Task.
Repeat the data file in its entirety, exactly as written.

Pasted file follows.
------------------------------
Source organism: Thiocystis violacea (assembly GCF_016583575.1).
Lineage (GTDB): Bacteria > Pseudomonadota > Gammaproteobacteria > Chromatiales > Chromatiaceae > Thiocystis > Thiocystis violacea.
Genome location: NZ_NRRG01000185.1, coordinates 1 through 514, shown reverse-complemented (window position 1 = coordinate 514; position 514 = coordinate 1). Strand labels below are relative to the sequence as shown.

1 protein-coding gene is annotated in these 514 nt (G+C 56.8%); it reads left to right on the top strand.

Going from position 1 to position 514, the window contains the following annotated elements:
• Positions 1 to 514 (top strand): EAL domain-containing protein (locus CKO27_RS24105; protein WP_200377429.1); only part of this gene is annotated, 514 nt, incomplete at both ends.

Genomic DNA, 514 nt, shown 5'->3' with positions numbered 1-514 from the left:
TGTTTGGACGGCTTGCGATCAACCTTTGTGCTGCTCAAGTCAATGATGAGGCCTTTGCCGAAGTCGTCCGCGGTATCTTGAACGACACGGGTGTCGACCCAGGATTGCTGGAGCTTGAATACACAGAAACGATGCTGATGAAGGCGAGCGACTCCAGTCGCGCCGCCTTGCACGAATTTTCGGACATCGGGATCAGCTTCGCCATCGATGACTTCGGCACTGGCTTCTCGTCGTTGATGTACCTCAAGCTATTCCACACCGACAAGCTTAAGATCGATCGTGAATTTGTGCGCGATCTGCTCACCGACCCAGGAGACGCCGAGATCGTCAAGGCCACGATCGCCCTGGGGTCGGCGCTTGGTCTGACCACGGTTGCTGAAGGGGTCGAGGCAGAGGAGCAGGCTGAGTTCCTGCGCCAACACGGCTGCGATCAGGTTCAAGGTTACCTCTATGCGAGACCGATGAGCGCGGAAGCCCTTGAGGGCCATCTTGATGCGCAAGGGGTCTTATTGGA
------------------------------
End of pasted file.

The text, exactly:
Source organism: Thiocystis violacea (assembly GCF_016583575.1).
Lineage (GTDB): Bacteria > Pseudomonadota > Gammaproteobacteria > Chromatiales > Chromatiaceae > Thiocystis > Thiocystis violacea.
Genome location: NZ_NRRG01000185.1, coordinates 1 through 514, shown reverse-complemented (window position 1 = coordinate 514; position 514 = coordinate 1). Strand labels below are relative to the sequence as shown.

1 protein-coding gene is annotated in these 514 nt (G+C 56.8%); it reads left to right on the top strand.

Going from position 1 to position 514, the window contains the following annotated elements:
• Positions 1 to 514 (top strand): EAL domain-containing protein (locus CKO27_RS24105; protein WP_200377429.1); only part of this gene is annotated, 514 nt, incomplete at both ends.

Genomic DNA, 514 nt, shown 5'->3' with positions numbered 1-514 from the left:
TGTTTGGACGGCTTGCGATCAACCTTTGTGCTGCTCAAGTCAATGATGAGGCCTTTGCCGAAGTCGTCCGCGGTATCTTGAACGACACGGGTGTCGACCCAGGATTGCTGGAGCTTGAATACACAGAAACGATGCTGATGAAGGCGAGCGACTCCAGTCGCGCCGCCTTGCACGAATTTTCGGACATCGGGATCAGCTTCGCCATCGATGACTTCGGCACTGGCTTCTCGTCGTTGATGTACCTCAAGCTATTCCACACCGACAAGCTTAAGATCGATCGTGAATTTGTGCGCGATCTGCTCACCGACCCAGGAGACGCCGAGATCGTCAAGGCCACGATCGCCCTGGGGTCGGCGCTTGGTCTGACCACGGTTGCTGAAGGGGTCGAGGCAGAGGAGCAGGCTGAGTTCCTGCGCCAACACGGCTGCGATCAGGTTCAAGGTTACCTCTATGCGAGACCGATGAGCGCGGAAGCCCTTGAGGGCCATCTTGATGCGCAAGGGGTCTTATTGGA